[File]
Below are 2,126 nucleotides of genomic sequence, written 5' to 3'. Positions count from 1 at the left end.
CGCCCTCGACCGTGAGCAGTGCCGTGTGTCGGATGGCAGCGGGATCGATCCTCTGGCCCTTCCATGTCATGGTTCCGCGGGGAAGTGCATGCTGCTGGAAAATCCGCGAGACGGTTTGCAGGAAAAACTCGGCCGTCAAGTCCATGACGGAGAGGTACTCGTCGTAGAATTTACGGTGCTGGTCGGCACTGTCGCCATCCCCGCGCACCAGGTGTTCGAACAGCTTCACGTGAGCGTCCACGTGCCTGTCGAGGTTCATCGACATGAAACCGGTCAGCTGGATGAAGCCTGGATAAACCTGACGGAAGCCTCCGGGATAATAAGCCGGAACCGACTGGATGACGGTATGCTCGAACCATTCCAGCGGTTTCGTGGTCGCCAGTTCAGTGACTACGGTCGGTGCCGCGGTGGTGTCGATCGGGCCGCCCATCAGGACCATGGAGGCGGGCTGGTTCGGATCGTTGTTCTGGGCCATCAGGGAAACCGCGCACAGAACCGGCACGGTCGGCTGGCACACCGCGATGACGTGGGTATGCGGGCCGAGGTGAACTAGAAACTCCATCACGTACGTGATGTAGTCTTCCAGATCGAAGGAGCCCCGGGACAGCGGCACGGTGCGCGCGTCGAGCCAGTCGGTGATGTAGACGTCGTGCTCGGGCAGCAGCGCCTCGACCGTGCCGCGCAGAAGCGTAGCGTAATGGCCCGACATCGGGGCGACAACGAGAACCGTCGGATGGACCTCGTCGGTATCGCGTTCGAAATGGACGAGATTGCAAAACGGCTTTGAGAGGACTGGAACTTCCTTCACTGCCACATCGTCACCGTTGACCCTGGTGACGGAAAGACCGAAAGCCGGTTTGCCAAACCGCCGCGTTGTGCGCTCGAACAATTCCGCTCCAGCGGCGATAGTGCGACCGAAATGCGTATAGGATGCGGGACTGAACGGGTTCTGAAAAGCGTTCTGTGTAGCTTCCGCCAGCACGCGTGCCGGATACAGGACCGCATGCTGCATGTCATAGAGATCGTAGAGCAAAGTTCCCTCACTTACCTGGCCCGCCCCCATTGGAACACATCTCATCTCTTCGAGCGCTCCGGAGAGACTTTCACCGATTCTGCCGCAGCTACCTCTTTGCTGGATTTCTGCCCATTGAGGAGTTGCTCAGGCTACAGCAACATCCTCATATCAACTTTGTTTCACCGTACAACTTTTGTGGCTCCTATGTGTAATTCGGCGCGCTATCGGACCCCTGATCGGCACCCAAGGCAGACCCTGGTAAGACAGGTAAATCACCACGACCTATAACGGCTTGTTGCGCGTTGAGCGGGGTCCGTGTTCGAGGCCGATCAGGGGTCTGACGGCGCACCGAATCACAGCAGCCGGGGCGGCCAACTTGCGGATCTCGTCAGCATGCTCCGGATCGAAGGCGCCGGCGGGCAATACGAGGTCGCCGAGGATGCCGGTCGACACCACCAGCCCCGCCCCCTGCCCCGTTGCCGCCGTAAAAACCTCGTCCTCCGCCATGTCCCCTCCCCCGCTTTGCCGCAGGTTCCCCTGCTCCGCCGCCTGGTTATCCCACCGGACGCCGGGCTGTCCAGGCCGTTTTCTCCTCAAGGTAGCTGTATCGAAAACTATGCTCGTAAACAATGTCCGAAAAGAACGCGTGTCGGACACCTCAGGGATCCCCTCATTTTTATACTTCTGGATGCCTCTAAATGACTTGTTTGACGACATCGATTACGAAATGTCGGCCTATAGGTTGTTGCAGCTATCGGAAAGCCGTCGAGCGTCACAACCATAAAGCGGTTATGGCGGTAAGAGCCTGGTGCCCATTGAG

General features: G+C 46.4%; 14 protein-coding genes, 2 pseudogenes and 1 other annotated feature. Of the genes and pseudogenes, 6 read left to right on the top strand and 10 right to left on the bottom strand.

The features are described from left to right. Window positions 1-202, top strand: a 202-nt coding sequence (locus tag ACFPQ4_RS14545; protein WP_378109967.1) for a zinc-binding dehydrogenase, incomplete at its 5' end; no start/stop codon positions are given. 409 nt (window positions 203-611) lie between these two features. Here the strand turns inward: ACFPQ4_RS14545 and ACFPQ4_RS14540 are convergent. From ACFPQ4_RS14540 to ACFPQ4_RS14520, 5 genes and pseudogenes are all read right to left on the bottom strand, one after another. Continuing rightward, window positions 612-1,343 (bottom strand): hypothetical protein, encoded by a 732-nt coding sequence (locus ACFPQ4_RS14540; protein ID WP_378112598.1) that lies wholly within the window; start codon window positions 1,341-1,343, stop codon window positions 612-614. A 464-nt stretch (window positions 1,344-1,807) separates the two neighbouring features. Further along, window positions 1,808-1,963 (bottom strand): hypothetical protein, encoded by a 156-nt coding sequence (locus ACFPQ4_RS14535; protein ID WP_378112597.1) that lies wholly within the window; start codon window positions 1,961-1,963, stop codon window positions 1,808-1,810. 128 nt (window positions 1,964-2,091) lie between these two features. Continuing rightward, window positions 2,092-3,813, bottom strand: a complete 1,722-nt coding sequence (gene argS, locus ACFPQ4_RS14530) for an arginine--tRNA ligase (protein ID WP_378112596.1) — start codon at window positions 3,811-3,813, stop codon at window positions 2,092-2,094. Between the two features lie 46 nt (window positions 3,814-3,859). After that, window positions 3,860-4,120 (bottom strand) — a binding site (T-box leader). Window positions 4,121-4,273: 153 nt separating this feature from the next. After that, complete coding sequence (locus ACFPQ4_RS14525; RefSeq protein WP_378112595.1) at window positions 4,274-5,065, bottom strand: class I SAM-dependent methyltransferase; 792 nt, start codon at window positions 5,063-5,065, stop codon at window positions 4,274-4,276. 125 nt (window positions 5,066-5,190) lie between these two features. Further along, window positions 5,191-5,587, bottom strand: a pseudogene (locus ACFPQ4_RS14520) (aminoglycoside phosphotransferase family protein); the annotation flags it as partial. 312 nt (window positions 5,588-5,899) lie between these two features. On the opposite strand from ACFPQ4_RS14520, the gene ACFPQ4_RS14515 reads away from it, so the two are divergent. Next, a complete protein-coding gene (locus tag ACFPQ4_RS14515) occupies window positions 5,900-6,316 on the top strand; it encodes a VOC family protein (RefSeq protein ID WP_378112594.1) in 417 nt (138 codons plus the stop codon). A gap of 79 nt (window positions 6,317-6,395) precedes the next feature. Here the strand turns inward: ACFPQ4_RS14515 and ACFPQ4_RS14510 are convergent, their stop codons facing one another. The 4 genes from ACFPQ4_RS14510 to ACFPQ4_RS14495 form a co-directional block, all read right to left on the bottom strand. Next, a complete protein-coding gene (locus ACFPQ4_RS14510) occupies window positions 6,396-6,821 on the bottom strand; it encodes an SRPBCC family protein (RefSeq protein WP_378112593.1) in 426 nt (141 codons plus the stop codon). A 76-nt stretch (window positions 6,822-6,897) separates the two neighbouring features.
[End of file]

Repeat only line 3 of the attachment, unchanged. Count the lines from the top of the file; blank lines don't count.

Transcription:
General features: G+C 46.4%; 14 protein-coding genes, 2 pseudogenes and 1 other annotated feature. Of the genes and pseudogenes, 6 read left to right on the top strand and 10 right to left on the bottom strand.